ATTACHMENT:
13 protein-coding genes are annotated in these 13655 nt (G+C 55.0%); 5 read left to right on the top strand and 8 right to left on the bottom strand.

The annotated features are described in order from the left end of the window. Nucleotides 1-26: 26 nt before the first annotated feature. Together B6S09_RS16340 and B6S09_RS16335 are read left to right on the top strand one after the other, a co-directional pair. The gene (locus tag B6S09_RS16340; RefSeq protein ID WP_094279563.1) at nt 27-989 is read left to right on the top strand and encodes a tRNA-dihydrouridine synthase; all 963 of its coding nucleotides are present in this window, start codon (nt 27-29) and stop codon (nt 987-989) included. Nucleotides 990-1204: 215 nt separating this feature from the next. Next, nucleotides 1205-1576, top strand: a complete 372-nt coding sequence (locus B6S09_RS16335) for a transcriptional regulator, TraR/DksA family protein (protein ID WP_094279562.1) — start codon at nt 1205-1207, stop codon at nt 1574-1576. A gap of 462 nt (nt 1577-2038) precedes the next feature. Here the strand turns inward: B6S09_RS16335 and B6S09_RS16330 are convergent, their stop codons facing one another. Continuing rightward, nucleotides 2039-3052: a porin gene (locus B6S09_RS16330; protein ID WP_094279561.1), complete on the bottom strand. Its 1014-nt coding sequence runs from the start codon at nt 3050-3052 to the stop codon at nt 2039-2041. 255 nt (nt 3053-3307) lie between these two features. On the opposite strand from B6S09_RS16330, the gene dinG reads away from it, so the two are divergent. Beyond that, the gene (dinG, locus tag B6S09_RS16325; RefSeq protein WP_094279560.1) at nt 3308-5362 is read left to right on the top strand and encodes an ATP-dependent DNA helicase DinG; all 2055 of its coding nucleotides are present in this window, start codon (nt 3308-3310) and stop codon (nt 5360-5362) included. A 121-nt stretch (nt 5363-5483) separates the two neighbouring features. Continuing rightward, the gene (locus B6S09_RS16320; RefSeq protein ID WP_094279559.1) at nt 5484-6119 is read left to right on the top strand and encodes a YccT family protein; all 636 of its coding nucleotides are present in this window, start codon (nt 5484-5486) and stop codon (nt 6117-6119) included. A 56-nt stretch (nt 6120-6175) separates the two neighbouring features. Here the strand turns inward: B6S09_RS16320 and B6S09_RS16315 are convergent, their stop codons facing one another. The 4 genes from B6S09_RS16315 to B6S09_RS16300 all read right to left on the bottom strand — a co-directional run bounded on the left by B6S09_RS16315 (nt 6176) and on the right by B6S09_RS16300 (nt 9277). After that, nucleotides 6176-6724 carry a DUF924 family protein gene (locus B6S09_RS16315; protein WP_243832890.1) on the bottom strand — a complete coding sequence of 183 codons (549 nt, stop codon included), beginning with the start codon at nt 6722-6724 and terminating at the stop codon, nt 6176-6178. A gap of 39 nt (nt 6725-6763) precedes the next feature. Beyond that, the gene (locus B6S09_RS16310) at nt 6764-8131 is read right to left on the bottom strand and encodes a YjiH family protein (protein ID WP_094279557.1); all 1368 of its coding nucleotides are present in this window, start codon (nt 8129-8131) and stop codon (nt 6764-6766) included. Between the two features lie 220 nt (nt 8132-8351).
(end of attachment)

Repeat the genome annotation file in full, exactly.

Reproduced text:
13 protein-coding genes are annotated in these 13655 nt (G+C 55.0%); 5 read left to right on the top strand and 8 right to left on the bottom strand.

The annotated features are described in order from the left end of the window. Nucleotides 1-26: 26 nt before the first annotated feature. Together B6S09_RS16340 and B6S09_RS16335 are read left to right on the top strand one after the other, a co-directional pair. The gene (locus tag B6S09_RS16340; RefSeq protein ID WP_094279563.1) at nt 27-989 is read left to right on the top strand and encodes a tRNA-dihydrouridine synthase; all 963 of its coding nucleotides are present in this window, start codon (nt 27-29) and stop codon (nt 987-989) included. Nucleotides 990-1204: 215 nt separating this feature from the next. Next, nucleotides 1205-1576, top strand: a complete 372-nt coding sequence (locus B6S09_RS16335) for a transcriptional regulator, TraR/DksA family protein (protein ID WP_094279562.1) — start codon at nt 1205-1207, stop codon at nt 1574-1576. A gap of 462 nt (nt 1577-2038) precedes the next feature. Here the strand turns inward: B6S09_RS16335 and B6S09_RS16330 are convergent, their stop codons facing one another. Continuing rightward, nucleotides 2039-3052: a porin gene (locus B6S09_RS16330; protein ID WP_094279561.1), complete on the bottom strand. Its 1014-nt coding sequence runs from the start codon at nt 3050-3052 to the stop codon at nt 2039-2041. 255 nt (nt 3053-3307) lie between these two features. On the opposite strand from B6S09_RS16330, the gene dinG reads away from it, so the two are divergent. Beyond that, the gene (dinG, locus tag B6S09_RS16325; RefSeq protein WP_094279560.1) at nt 3308-5362 is read left to right on the top strand and encodes an ATP-dependent DNA helicase DinG; all 2055 of its coding nucleotides are present in this window, start codon (nt 3308-3310) and stop codon (nt 5360-5362) included. A 121-nt stretch (nt 5363-5483) separates the two neighbouring features. Continuing rightward, the gene (locus B6S09_RS16320; RefSeq protein ID WP_094279559.1) at nt 5484-6119 is read left to right on the top strand and encodes a YccT family protein; all 636 of its coding nucleotides are present in this window, start codon (nt 5484-5486) and stop codon (nt 6117-6119) included. A 56-nt stretch (nt 6120-6175) separates the two neighbouring features. Here the strand turns inward: B6S09_RS16320 and B6S09_RS16315 are convergent, their stop codons facing one another. The 4 genes from B6S09_RS16315 to B6S09_RS16300 all read right to left on the bottom strand — a co-directional run bounded on the left by B6S09_RS16315 (nt 6176) and on the right by B6S09_RS16300 (nt 9277). After that, nucleotides 6176-6724 carry a DUF924 family protein gene (locus B6S09_RS16315; protein WP_243832890.1) on the bottom strand — a complete coding sequence of 183 codons (549 nt, stop codon included), beginning with the start codon at nt 6722-6724 and terminating at the stop codon, nt 6176-6178. A gap of 39 nt (nt 6725-6763) precedes the next feature. Beyond that, the gene (locus B6S09_RS16310) at nt 6764-8131 is read right to left on the bottom strand and encodes a YjiH family protein (protein ID WP_094279557.1); all 1368 of its coding nucleotides are present in this window, start codon (nt 8129-8131) and stop codon (nt 6764-6766) included. Between the two features lie 220 nt (nt 8132-8351).